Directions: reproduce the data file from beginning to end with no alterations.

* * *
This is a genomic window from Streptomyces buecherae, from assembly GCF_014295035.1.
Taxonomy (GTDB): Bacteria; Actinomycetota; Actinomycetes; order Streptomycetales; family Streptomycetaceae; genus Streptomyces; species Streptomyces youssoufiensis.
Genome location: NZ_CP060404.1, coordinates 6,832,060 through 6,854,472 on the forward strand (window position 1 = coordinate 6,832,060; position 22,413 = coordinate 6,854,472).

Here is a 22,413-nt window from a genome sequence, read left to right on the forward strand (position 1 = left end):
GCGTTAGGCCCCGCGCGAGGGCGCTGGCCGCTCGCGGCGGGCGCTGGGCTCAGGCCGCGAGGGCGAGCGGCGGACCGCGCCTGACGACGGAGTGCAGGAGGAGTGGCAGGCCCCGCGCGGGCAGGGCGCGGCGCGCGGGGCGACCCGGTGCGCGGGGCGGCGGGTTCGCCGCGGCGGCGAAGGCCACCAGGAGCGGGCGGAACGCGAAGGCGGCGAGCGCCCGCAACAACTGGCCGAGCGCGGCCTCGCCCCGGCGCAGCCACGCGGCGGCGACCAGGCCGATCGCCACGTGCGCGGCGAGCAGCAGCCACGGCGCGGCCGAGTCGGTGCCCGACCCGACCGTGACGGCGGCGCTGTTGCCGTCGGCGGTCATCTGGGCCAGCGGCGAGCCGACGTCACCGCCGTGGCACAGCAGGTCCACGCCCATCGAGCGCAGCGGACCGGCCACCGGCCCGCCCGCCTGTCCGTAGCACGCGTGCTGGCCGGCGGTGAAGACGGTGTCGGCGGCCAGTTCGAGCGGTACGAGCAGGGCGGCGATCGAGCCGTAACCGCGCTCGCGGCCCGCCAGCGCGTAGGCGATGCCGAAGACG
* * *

This is a genomic window from Streptomyces buecherae, from assembly GCF_014295035.1.
Taxonomy (GTDB): Bacteria; Actinomycetota; Actinomycetes; order Streptomycetales; family Streptomycetaceae; genus Streptomyces; species Streptomyces youssoufiensis.
Genome location: NZ_CP060404.1, coordinates 6,832,060 through 6,854,472 on the forward strand (window position 1 = coordinate 6,832,060; position 22,413 = coordinate 6,854,472).

Here is a 22,413-nt window from a genome sequence, read left to right on the forward strand (position 1 = left end):
GCGTTAGGCCCCGCGCGAGGGCGCTGGCCGCTCGCGGCGGGCGCTGGGCTCAGGCCGCGAGGGCGAGCGGCGGACCGCGCCTGACGACGGAGTGCAGGAGGAGTGGCAGGCCCCGCGCGGGCAGGGCGCGGCGCGCGGGGCGACCCGGTGCGCGGGGCGGCGGGTTCGCCGCGGCGGCGAAGGCCACCAGGAGCGGGCGGAACGCGAAGGCGGCGAGCGCCCGCAACAACTGGCCGAGCGCGGCCTCGCCCCGGCGCAGCCACGCGGCGGCGACCAGGCCGATCGCCACGTGCGCGGCGAGCAGCAGCCACGGCGCGGCCGAGTCGGTGCCCGACCCGACCGTGACGGCGGCGCTGTTGCCGTCGGCGGTCATCTGGGCCAGCGGCGAGCCGACGTCACCGCCGTGGCACAGCAGGTCCACGCCCATCGAGCGCAGCGGACCGGCCACCGGCCCGCCCGCCTGTCCGTAGCACGCGTGCTGGCCGGCGGTGAAGACGGTGTCGGCGGCCAGTTCGAGCGGTACGAGCAGGGCGGCGATCGAGCCGTAACCGCGCTCGCGGCCCGCCAGCGCGTAGGCGATGCCGAAGACG